When we first walked up onto the pasture, the colt wanted to come over for a visit, but our dogs didn't want to be friendly. They barked and raise a ruckus until it left.

Thursday, March 15, 2007

Helping In The Garden

From March, 2007

Eager and reliable help in the garden is always appreciated. Bucket and Rusty are always eager to go to the garden, but their reliability is suspect.

The basic personalities and priorities in life of the two dogs come through loud and clear in these photos. Rusty is the one who craves affection and has come over to Jo for a hug. Bucket wants to eat something and thinks the plastic bag may contain something edible instead of the strawberry transplants that it actually holds. (Click on the photo of Bucket to enlarge it and you'll see that there's no doubt that eating is what she has on her mind.)

New Strawberries Planted

On Wednesday Jo got the strawberry plants set out into the strawberry beds, then covered the beds with wire so that the new plants don't become deer food.

It's hard to believe that these scruffy little strawberries will one day produce the berries we love to eat so much.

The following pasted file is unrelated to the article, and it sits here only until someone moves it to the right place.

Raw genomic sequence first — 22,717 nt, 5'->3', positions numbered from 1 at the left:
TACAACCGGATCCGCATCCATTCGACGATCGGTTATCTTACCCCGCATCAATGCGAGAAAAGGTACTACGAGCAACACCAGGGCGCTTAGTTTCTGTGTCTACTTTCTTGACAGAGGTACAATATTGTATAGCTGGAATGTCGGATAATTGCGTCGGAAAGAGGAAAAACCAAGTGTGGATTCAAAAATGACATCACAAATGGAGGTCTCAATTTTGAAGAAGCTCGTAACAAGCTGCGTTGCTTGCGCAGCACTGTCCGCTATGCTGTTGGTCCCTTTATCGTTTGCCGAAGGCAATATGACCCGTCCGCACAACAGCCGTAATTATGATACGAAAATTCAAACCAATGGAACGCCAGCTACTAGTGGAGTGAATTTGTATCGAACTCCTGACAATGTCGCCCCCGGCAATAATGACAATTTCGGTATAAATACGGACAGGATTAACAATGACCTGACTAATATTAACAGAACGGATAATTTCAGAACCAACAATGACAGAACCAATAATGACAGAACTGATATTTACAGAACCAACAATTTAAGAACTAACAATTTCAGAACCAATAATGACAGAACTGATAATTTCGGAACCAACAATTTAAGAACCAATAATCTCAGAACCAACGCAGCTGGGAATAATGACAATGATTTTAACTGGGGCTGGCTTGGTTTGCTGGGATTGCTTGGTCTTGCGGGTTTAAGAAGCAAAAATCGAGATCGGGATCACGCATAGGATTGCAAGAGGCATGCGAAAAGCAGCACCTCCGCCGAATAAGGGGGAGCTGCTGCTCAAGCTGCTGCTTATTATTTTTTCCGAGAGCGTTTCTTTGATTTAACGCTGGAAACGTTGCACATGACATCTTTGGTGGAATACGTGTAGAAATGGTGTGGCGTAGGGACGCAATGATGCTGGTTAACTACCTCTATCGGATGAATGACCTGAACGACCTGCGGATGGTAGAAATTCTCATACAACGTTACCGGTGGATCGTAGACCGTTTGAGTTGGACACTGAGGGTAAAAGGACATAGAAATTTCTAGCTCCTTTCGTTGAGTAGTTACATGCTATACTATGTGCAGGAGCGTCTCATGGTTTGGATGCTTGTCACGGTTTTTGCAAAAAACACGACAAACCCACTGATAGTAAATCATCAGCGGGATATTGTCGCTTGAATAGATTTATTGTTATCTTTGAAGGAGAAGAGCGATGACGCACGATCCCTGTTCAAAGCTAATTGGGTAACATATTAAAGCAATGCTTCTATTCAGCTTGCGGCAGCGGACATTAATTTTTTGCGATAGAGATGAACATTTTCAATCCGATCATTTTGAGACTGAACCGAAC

From March, 2007


Wednesday, March 14, 2007

Red Maple Bloom

From March, 2007

Growing directly in front of the house along the top of the creek valley. Although they are small, the red maple tree is covered with so many of these blooms it appears red. Blooms appear before leaves.

No Strawberries This Year

One strawberry bed done and one to go.

I seriously doubt that we get any strawberries into the freezer this year -- not unless we buy some berries from a roadside produce vendor. After several years of good production, very few of our strawberry plants made it through last summer. I don't know if it was something we did or didn't do, the extreme dryness of last summer or if it was just the plants time to go into decline -- that happens with strawberries -- but it was time to start over with some new berry plants this year.

Jo ordered the new plants and was expecting to hear something regarding their shipping date. Instead, Federal Express delivered them Tuesday. The new arrivals needed to be planted in the garden ASAP, but of course, we had not done any of the necessary bed preparation yet. The strawberry beds were full of weeds. Time to start revising our daily agenda.

Jo began working on the beds, turning the soil over with a spading fork. She looked as if she was enjoying herself so much that I just couldn't resist joining in the fun. We eventually worked out a system where I turned over the soil and she broke up the soil and removed the weeds. Later, Jo went back and raked down the beds.